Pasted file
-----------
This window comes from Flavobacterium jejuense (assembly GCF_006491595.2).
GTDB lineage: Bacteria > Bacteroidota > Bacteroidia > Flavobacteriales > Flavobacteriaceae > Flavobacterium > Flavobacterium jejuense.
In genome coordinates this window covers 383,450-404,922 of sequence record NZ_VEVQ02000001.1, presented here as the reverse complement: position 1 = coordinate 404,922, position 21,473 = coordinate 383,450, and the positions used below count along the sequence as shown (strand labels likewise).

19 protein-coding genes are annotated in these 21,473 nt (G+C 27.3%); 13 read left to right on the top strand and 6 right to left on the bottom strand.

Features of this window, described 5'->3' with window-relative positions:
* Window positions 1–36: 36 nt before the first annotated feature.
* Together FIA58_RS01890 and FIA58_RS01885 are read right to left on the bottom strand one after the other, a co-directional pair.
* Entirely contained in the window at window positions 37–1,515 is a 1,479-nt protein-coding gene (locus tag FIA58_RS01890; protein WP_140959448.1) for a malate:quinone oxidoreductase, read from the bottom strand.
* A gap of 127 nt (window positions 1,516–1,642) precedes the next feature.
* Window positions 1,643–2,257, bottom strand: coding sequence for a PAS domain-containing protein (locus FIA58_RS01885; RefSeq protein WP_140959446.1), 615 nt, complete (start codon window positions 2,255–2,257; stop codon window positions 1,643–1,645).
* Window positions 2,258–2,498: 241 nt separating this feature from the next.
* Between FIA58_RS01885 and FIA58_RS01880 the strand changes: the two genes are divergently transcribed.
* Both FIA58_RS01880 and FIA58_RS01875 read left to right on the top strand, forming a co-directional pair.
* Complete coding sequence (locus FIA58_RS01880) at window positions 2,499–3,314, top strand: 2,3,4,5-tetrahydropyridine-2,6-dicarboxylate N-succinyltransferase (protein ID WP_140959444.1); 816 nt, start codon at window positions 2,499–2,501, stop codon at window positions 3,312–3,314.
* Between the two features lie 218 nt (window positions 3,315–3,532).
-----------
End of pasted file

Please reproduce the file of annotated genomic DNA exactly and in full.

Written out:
This window comes from Flavobacterium jejuense (assembly GCF_006491595.2).
GTDB lineage: Bacteria > Bacteroidota > Bacteroidia > Flavobacteriales > Flavobacteriaceae > Flavobacterium > Flavobacterium jejuense.
In genome coordinates this window covers 383,450-404,922 of sequence record NZ_VEVQ02000001.1, presented here as the reverse complement: position 1 = coordinate 404,922, position 21,473 = coordinate 383,450, and the positions used below count along the sequence as shown (strand labels likewise).

19 protein-coding genes are annotated in these 21,473 nt (G+C 27.3%); 13 read left to right on the top strand and 6 right to left on the bottom strand.

Features of this window, described 5'->3' with window-relative positions:
* Window positions 1–36: 36 nt before the first annotated feature.
* Together FIA58_RS01890 and FIA58_RS01885 are read right to left on the bottom strand one after the other, a co-directional pair.
* Entirely contained in the window at window positions 37–1,515 is a 1,479-nt protein-coding gene (locus tag FIA58_RS01890; protein WP_140959448.1) for a malate:quinone oxidoreductase, read from the bottom strand.
* A gap of 127 nt (window positions 1,516–1,642) precedes the next feature.
* Window positions 1,643–2,257, bottom strand: coding sequence for a PAS domain-containing protein (locus FIA58_RS01885; RefSeq protein WP_140959446.1), 615 nt, complete (start codon window positions 2,255–2,257; stop codon window positions 1,643–1,645).
* Window positions 2,258–2,498: 241 nt separating this feature from the next.
* Between FIA58_RS01885 and FIA58_RS01880 the strand changes: the two genes are divergently transcribed.
* Both FIA58_RS01880 and FIA58_RS01875 read left to right on the top strand, forming a co-directional pair.
* Complete coding sequence (locus FIA58_RS01880) at window positions 2,499–3,314, top strand: 2,3,4,5-tetrahydropyridine-2,6-dicarboxylate N-succinyltransferase (protein ID WP_140959444.1); 816 nt, start codon at window positions 2,499–2,501, stop codon at window positions 3,312–3,314.
* Between the two features lie 218 nt (window positions 3,315–3,532).